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From The Dead (Tom Thorne Novels) Paperback – 17 Mar 2011


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Product details

  • Paperback: 496 pages
  • Publisher: Sphere (17 Mar. 2011)
  • Language: English
  • ISBN-10: 075154003X
  • ISBN-13: 978-0751540031
  • Product Dimensions: 12.9 x 3.2 x 19.6 cm
  • Average Customer Review: 4.3 out of 5 stars  See all reviews (119 customer reviews)
  • Amazon Bestsellers Rank: 9,984 in Books (See Top 100 in Books)

More About the Author

Mark Billingham is one of the UK's most acclaimed and popular crime writers. A former actor, television writer and stand-up comedian, his series of novels featuring D.I. Tom Thorne has twice won him the Crime Novel Of The Year Award as well as the Sherlock Award for Best British Detective and been nominated for seven CWA Daggers. His standalone thriller IN THE DARK was chosen as one of the twelve best books of the year by the Times and his debut novel, SLEEPYHEAD was chosen by the Sunday Times as one of the 100 books that had shaped the decade. Each of his novels has been a Sunday Times Top Ten bestseller.

A television series based on the Thorne novels was screened in Autumn 2010, starring David Morrissey as Tom Thorne and series based on the standalone thrillers IN THE DARK and RUSH OF BLOOD are currently in development with the BBC.

Product Description

Amazon Review

When speaking to book groups, the author Mark Billingham displays the kind of sardonic humour that reflects his background in stand-up comedy. But his highly professional crime novels featuring DI Tom Thorne are quite unlike the humorous crime writing of such authors as Christopher Brookmyre. Books such as the latest Thorne, From the Dead, are odysseys into the darkest reaches of human behaviour. It's interesting that Billingham's books have a reputation for extreme violence, as they actually deal more in the purveying of atmosphere – a real sense of dread is unerringly conveyed to the reader.

A man is burnt to death in a car in Epping Forest, the victim of professional hitmen. The evidence suggest that the dead man’s wife, Donna Langford, hired the killers, and she is found guilty of conspiracy to murder. A decade passes, and just before her release from prison, Donna is sent a photo: it is that of her supposedly murdered spouse. Is he, in fact, dead? And if not, whose was the charred body in the burnt-out Jaguar? Shortly after, DI Tom Thorne is contacted by a woman, Anna Carpenter. Anna is making a living (and hating it) by working for a detective agency that cynically uses her as a ‘pretend prostitute’ to trap men into sexually compromising set-ups in divorce cases. Anna is on the side of the worried Donna Langford, and asks a reluctant Thorne for help. The detective is not to be persuaded – until he realises that the supposedly late Alan Langford is very much alive, and wants payback – in the worst way.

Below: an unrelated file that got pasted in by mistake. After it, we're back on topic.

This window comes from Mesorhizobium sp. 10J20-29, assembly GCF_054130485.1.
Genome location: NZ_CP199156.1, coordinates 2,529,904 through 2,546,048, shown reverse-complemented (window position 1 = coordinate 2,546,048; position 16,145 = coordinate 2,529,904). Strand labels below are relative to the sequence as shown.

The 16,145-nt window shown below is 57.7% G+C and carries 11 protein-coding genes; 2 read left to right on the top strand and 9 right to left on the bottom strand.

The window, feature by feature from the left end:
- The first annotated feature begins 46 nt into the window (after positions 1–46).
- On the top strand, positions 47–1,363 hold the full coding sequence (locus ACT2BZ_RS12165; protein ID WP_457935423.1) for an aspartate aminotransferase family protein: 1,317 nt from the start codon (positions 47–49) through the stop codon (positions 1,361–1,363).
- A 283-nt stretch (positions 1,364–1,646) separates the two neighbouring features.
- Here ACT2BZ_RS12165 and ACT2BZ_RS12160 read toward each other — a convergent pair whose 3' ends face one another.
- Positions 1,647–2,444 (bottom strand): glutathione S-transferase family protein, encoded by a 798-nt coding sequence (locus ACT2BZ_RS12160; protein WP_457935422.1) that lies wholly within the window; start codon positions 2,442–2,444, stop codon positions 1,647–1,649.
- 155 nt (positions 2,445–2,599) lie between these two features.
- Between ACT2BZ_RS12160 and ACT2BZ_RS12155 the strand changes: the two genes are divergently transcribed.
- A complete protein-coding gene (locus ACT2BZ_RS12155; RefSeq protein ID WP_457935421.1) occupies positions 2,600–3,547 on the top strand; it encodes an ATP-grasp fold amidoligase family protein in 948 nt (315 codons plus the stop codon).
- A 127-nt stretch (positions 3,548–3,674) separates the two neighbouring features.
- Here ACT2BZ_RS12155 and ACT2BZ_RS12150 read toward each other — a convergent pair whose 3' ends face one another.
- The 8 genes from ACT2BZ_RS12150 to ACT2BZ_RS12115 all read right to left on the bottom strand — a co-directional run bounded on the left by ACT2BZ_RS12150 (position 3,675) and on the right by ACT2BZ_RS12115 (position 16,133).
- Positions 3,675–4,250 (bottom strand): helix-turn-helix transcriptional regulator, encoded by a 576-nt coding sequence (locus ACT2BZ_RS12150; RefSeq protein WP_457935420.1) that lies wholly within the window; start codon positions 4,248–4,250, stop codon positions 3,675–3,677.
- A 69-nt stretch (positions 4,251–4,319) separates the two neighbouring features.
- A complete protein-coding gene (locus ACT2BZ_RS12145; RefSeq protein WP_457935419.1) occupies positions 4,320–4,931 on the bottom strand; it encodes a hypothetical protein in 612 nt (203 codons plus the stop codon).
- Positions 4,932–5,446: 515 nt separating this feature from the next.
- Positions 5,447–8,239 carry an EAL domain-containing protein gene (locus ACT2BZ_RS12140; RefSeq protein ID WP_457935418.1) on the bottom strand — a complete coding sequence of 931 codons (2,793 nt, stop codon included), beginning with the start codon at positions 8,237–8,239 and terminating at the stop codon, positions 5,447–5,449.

Mark Billingham is (as ever) to be applauded for the sheer readability of his work on From the Dead, but his most impressive achievement is the sure-footed orchestration of tension. He avoids artificially pushing Thorne into uncharactistic behaviour, and trusts that we will accept the familiar character tropes, delivered as effectively as ever. But if there are no surprises in the development of his main protagonist, Billingham’s real achievement here is in the creation of the vulnerable, compromised tyro detective, Anna – she’s a wonderful creation. --Barry Forshaw --This text refers to the Hardcover edition.

Review

'While Billingham has well and truly mastered the modern police procedural, the thing that sets him apart from the crowd is not just his emotional insight, but the way he invariably packs such a heart-wrenching punch... Billingham's most desperately gripping read yet (Mirror)

As fictional detectives go, Thorne is one of the most believable and Billingham's deserved status as a world-class crime fiction writer will surely be confirmed when a new television series based on some of his novels is aired this autumn (Daily Mail)

Billingham is well aware that we're au fait with most police procedural scenarios and is always working to ring clever and inventive changes on the formula...the tension is fine-tuned with all the usual skill (Daily Express)

Most fictional sleuths are flawed but invariably triumphant; Billingham is unusually willing to show his series hero making blunder after blunder (Sunday Times)

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Customer Reviews

4.3 out of 5 stars

Most Helpful Customer Reviews

56 of 61 people found the following review helpful By John Grimbaldeston on 18 Aug. 2010
Format: Hardcover Verified Purchase
This is a welcome addition to a consistently excellent series: the others I've listened to in the car on audio cd, this one I was persuaded to buy for the summer holidays, and the longer version is just as fast-paced and engrossing as the abridged audio versions. Perhaps the plot is a little cliched, a gangster believed dead who isn't really, but there is some development of the regular characters, and engaging newcomers in Anna Carpenter and stereotypical Yorkshireman, Andy Boyle, one of whom I hope we hear from again. What is nice about Thorne as a central character is that he is fallible - he admits to being wrong with a couple of first impressions of people, and the resolutions of the two crimes this book is concerned with, while final and relatively satisfying to the reader, are less than conventional and in no way suggest that Thorne's deductive powers are magical and his powers supernatural, as with many fictional detectives: he is just a morally grounded character, trying to do his best, to do what is right, but at the mercy of circumstance and the manipulative cleverness of those he hopes to bring to justice.